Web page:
The veteran horror writer’s circuitous 16th outing (stories: Magic Terror, 2000, etc.).
A suburban mom’s suicide, a spooky abandoned house, and a teenager’s unwitting pursuit of the truth about “one of the nation’s livelier serial killers”—such are the ingredients here. They’re pieced together, after a fashion, by successful NYC novelist Tim Underhill (first seen in Koko, 1988), who’s summoned to the midwestern town of Millhaven by his brother Philip, a misanthropic high school vice-principal. Tim learns that his teenaged nephew Mark has found his mother Nancy dead in her bathtub. Following this essentially straightforward setup, the novel breaks apart into alternations of present action with flashbacks, experienced and relayed through various characters’ viewpoints, Tim’s “journal,” and an omniscient narrative voice only intermittently firmly distinguished from Tim’s own. The central action is Mark’s exploration (initially abetted by best pal Jimbo) of the uninhabited house directly behind his own—a house, we’re asked to believe, that Mark had scarcely noticed (!) prior to his mother’s suicide. Its secrets—sharply imagined and brimming with promising narrative menace—have to do with Nancy Underhill’s first cousin Joseph Kalendar, a serial rapist, child abuser, and murderer. As the intrepid Mark (a sweet-natured golden boy whose stunning good looks are rather creepily overstressed) keeps uncovering nauseating things, Tim and Philip and involved local authorities (aided by Detective Tom Pasmore, on loan from Mystery, 1989, and The Throat, 1993) also zero in on Kalendar’s horrific legacy. The fates of adolescent boys lured away by a malign sexual predator are painstakingly, laboriously connected to that of a “lost girl” (herself an otherworldly seductive force) who “haunts” those who failed to save her. And, in a nod to Straub’s sometime collaborator Stephen King, Tim realizes that (à la King’s The Dark Half) his own literary creations may have assumed lethal form.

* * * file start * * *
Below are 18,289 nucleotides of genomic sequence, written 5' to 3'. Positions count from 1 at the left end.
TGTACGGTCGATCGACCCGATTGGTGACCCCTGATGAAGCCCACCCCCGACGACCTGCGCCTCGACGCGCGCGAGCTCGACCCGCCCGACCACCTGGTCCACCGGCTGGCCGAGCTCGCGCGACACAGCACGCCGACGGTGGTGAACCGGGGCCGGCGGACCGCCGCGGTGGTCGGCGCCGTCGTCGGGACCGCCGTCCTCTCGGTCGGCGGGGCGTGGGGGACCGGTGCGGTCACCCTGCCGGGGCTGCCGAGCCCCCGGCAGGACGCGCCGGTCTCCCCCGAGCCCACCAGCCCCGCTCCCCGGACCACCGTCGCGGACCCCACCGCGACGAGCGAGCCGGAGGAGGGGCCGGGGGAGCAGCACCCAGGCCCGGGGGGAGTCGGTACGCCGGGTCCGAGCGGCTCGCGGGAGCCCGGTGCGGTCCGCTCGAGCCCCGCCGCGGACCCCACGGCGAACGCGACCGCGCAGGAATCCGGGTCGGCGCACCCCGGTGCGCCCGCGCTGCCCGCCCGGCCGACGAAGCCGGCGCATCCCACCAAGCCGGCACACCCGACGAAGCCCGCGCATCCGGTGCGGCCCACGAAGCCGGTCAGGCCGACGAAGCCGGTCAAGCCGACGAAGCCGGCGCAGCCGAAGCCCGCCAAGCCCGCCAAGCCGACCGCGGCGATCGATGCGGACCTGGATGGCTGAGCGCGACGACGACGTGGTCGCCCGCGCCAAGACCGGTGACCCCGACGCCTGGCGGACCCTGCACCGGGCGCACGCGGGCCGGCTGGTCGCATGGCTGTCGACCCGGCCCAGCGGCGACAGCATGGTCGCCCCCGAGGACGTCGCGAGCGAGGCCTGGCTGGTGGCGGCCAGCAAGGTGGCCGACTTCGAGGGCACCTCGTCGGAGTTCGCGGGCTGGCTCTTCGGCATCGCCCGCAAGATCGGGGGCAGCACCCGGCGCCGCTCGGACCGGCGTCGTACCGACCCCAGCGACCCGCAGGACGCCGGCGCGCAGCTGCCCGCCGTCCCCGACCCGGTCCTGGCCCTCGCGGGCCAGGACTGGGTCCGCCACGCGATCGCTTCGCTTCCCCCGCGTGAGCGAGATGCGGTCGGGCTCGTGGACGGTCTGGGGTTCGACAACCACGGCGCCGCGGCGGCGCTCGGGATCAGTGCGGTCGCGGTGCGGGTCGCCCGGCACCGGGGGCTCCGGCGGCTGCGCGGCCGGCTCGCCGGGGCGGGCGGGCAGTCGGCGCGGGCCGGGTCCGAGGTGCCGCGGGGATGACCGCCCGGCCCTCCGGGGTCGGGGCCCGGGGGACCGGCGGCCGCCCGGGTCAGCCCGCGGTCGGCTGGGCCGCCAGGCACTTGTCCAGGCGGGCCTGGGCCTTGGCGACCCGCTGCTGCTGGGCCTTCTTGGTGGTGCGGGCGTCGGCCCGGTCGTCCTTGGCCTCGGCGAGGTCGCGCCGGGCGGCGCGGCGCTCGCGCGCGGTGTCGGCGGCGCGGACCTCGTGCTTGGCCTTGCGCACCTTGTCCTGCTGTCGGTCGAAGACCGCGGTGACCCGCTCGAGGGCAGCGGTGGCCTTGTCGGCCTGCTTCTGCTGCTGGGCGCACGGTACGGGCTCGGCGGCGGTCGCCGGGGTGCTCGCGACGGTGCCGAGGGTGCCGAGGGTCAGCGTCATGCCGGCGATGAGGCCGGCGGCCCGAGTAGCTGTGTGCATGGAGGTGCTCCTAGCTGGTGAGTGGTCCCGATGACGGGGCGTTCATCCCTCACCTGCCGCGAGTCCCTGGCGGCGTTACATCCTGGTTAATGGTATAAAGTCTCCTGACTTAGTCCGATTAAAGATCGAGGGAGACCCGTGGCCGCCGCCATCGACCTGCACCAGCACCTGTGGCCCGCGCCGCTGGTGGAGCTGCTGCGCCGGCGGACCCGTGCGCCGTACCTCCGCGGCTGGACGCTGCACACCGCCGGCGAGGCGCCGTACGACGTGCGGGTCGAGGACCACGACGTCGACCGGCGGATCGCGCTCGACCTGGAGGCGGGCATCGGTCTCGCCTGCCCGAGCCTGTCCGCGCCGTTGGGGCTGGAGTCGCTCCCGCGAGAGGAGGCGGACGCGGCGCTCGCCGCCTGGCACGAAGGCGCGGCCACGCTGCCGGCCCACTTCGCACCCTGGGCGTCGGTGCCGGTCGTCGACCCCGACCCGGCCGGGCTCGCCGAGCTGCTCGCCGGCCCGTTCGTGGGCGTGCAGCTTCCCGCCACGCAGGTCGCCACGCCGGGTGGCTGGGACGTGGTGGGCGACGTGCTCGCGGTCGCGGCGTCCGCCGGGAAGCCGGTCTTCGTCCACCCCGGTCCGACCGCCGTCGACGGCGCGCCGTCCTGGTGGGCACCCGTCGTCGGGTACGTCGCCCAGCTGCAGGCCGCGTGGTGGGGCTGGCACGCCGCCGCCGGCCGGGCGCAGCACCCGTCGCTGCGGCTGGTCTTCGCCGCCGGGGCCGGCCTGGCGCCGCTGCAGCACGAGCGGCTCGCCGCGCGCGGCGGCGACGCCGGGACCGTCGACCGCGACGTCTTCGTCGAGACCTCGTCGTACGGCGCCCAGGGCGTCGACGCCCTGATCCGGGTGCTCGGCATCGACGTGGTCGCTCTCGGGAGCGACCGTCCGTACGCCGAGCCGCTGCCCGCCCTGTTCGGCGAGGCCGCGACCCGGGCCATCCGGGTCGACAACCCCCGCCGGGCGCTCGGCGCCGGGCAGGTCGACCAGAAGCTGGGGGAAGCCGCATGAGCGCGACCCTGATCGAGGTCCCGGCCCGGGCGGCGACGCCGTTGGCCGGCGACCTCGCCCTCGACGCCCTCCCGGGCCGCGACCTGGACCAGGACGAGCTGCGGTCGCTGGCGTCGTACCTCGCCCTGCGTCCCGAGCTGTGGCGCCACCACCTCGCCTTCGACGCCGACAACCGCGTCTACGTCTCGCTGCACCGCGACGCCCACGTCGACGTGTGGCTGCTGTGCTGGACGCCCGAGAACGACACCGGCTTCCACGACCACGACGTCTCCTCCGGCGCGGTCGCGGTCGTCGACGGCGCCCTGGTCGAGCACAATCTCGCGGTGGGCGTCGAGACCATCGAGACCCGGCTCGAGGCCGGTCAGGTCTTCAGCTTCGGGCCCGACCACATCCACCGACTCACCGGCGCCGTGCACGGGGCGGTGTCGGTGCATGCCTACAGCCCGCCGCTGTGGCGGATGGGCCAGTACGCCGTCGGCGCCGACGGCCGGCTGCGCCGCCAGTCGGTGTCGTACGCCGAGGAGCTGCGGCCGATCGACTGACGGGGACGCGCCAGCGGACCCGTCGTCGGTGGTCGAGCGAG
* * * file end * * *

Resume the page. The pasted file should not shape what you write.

Strikingly imagined indeed, but the zigzag structure blurs the momentum and effect of what might have been one of Straub’s best.